There was once a meeting of teachers and students. The students were asked to come up with what they considered to be the most important aspect of zen. After a lengthy discussion, one student who was the spokesman for the group said, “We have decided that the most important aspect is awareness. After a long silence, the student repeated that they thought awareness was the most important aspect. Master Li replied, “What?”Master Li continued on about the most important aspect. “If you are on an important one hundred mile walk, what is the most important step? The first? The one that completed the halfway point, or the one that successfully completed the trek? Without the first, the journey would not ever start. Without the step halfway through, it would indicate you had given up or something had happened to you. Without the last step, you would not have had success in finally completing the journey after having come so far. So tell me, is one step more important than any other?”

Yuan Hsie lived in squalor in Lu, while Tse Kung amassed great wealth in Wei. Within a short time span, both killed themselves. A disciple asked his master, “Master, why did both these men choose to end their lives?” The master replied, “Poverty galled the one, and riches caused uneasiness in the other. So you see disciple Chan, poverty will not do nor wealth either.” Disciple Chan said, “But what then will do master?” “What will do is to enjoy life and take one’s ease, for those who know how to enjoy life are not poor, and he that lives at ease requires no riches” answered the master.

The disciple asked the master, “Are all people the same?” The master responded “That in which all beings differ is life, that in which they are all alike is death. During life there is the difference of intelligence and foolishness, honor and meanness, but in death there is the equality of rottenness and putrefaction. Neither can be prevented. Although intelligence and foolishness, honor and meanness exist, no human power can affect them, just as rottenness and putrefaction cannot be prevented. Human beings cannot make life and death, intelligence and stupidity, honorableness and meanness, what they are, for all beings live and die equally, are equally wise and stupid, honorable and mean. Some die at the age of ten, some at one hundred. The wise and benevolent die as the cruel and imbecile. In death, there are so many bones which cannot be distinguished. But if we hasten to enjoy our life, we have no time to trouble about what comes after death.”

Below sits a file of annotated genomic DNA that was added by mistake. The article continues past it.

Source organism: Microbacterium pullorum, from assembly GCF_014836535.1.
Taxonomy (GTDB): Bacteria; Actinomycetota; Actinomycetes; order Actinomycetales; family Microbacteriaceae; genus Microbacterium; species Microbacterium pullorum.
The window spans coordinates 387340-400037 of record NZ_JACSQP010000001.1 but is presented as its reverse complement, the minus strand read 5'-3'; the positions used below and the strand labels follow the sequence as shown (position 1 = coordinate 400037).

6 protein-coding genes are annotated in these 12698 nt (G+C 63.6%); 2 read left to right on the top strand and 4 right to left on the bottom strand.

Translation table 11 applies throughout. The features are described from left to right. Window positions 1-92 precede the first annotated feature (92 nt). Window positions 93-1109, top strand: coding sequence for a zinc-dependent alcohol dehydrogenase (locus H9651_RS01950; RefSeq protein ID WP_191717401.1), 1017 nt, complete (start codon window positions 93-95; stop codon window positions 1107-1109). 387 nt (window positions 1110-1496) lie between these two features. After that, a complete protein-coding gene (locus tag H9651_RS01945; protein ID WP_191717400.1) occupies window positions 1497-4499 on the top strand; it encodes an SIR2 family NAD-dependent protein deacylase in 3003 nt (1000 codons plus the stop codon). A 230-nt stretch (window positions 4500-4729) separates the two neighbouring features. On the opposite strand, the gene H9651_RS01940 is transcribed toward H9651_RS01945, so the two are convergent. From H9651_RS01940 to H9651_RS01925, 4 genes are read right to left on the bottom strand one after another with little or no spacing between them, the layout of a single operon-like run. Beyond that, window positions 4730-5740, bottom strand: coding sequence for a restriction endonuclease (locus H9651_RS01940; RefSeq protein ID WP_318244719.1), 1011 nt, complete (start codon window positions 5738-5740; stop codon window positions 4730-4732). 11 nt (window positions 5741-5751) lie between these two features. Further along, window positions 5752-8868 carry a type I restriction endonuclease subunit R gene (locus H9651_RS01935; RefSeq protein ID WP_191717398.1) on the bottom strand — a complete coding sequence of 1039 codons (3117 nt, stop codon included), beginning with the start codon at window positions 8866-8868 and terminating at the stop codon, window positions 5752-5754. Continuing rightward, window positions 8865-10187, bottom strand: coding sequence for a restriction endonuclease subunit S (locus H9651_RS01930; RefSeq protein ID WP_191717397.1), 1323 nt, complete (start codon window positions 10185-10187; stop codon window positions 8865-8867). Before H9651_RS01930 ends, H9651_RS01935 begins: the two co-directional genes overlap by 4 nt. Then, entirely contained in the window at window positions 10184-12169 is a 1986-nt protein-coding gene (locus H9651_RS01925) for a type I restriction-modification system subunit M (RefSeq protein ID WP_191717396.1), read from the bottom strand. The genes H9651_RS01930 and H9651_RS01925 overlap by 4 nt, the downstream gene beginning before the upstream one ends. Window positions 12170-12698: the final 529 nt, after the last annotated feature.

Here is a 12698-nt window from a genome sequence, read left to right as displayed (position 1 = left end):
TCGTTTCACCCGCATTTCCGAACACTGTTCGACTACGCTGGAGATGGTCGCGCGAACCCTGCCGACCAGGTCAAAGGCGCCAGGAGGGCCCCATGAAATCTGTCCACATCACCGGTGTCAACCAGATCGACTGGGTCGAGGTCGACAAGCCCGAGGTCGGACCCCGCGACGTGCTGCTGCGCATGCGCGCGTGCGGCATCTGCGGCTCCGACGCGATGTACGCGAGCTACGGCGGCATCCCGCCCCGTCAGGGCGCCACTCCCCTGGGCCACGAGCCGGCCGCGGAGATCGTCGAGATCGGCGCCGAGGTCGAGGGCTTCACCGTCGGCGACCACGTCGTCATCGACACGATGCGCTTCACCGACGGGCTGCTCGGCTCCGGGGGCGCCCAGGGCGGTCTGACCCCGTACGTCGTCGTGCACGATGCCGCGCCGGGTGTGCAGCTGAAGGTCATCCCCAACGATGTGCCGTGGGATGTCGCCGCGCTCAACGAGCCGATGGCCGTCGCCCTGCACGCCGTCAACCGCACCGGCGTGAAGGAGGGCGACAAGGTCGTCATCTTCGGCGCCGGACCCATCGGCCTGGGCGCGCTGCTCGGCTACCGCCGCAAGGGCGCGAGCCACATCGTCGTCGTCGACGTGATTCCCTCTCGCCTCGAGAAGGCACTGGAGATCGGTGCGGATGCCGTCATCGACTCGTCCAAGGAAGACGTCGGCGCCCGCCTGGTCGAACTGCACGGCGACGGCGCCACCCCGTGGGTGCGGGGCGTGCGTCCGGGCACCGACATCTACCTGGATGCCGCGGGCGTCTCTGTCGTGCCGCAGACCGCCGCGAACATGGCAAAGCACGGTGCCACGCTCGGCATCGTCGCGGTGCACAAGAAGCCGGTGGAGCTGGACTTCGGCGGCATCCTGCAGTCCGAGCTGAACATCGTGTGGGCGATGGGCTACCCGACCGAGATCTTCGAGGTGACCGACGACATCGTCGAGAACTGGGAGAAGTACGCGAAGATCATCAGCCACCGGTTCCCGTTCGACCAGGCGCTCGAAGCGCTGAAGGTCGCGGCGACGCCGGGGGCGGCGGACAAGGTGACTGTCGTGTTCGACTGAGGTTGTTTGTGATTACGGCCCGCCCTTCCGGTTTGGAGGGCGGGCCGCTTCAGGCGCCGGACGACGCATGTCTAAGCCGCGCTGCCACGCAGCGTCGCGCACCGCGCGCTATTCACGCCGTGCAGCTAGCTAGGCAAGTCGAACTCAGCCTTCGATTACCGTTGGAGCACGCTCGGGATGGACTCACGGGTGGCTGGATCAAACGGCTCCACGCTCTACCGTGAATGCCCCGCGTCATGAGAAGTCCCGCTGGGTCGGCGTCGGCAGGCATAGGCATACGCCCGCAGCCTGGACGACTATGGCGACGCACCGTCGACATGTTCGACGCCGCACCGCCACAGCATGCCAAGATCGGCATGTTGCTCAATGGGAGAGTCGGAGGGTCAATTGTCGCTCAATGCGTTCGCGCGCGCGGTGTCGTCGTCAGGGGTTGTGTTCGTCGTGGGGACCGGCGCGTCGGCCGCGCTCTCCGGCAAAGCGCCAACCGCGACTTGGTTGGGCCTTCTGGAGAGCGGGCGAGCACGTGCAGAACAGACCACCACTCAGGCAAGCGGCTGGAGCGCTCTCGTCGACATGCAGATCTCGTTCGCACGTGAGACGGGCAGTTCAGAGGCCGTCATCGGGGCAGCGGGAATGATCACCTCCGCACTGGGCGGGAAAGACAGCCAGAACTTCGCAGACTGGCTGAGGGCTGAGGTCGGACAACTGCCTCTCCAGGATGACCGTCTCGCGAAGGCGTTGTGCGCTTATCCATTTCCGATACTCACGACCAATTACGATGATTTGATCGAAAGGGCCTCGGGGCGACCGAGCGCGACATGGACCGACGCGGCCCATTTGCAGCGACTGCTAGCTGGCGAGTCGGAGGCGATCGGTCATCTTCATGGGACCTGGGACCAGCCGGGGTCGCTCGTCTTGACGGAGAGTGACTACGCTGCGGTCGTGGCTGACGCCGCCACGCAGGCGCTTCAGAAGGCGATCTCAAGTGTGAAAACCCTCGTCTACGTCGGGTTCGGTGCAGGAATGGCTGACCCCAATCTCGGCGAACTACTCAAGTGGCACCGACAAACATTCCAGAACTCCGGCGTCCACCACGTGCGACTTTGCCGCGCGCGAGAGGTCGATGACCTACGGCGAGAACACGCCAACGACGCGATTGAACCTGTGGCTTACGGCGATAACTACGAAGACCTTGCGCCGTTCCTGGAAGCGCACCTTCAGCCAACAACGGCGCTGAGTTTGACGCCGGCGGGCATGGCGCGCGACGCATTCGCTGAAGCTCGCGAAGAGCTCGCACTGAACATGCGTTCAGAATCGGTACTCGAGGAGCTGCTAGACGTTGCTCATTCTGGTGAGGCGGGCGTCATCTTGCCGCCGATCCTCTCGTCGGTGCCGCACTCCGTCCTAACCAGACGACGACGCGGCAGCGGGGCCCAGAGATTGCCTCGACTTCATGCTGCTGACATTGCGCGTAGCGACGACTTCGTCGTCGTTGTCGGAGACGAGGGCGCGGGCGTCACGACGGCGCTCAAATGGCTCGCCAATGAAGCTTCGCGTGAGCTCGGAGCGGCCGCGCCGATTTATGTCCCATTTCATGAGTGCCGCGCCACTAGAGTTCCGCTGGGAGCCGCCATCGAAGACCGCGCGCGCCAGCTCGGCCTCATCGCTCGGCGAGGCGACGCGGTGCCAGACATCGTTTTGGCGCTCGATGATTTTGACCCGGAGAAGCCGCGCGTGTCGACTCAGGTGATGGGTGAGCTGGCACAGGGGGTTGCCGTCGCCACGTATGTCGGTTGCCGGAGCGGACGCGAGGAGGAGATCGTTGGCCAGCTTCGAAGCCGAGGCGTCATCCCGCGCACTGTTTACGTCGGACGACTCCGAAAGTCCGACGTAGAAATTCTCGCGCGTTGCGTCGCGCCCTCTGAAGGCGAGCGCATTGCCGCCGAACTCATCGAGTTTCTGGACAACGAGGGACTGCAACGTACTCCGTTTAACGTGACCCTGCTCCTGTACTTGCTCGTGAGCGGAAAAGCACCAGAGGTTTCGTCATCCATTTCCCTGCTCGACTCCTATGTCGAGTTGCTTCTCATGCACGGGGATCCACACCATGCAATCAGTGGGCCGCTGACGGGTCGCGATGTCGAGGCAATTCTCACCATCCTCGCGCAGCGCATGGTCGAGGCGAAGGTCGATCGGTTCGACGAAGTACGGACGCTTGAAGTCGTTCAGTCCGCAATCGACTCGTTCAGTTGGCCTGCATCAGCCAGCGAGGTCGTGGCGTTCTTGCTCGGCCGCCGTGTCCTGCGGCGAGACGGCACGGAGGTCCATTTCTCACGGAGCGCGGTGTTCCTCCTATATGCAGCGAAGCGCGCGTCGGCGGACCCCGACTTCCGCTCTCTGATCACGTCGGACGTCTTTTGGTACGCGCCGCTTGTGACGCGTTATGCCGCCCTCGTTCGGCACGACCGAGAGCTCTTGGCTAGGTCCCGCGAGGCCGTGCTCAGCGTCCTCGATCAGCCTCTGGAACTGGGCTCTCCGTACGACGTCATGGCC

On a summer afternoon, a Taoist teacher gave a talk to local townspeople. After the talk was over, he was gathering up his things when a man approached him. “That was a great talk, I really learned a great deal. You are an excellent teacher!” The teacher smiled and said softly “Perhaps”. The man walked away and the teacher continued packing his bag for he had another town to visit and speaking engagement to fulfill. Suddenly, another man came up to him. “That was a total waste of time. You obviously don‘t know what you‘re talking about!. You are a terrible teacher!” The teacher smiled and said softly “Perhaps”. Letting praise inflate us or letting criticism deflate us knocks us out of balance. The key to maintaining harmony with the universe is to keep one’s balance at all times. We can achieve this by not becoming attached to any emotions or concepts about others or ourselves.

Once a great drought struck a valley. People were desperate and suffering. Some of the people noticed that one farm seemingly was unaffected. Out of curiosity, a group of the farmers went over to ask the owner why his farm was not drought stricken. “I have a special well” he said pointing over to a simple looking well. “It is a well filled with the Tao. No matter how much I use, there is more and more.” He invited the other farmers to come closer to inspect the well. He then passed out cups so that they too could drink from this well. “How deep is this well” asked one. The farmer replied, “Too deep to measure!” One farmer who was skeptical picked up a large rock and threw it down the well. He then stood and waited to hear a splash, but it never came. The farmers who were thirsty drank and drank and drank until they were no longer thirsty. Within a short time, the drought was over. All the residents who had drank from the well of Tao were content and peaceful. The Tao is an endless well that never runs dry and never fails to quench the thirst of those who seek wisdom.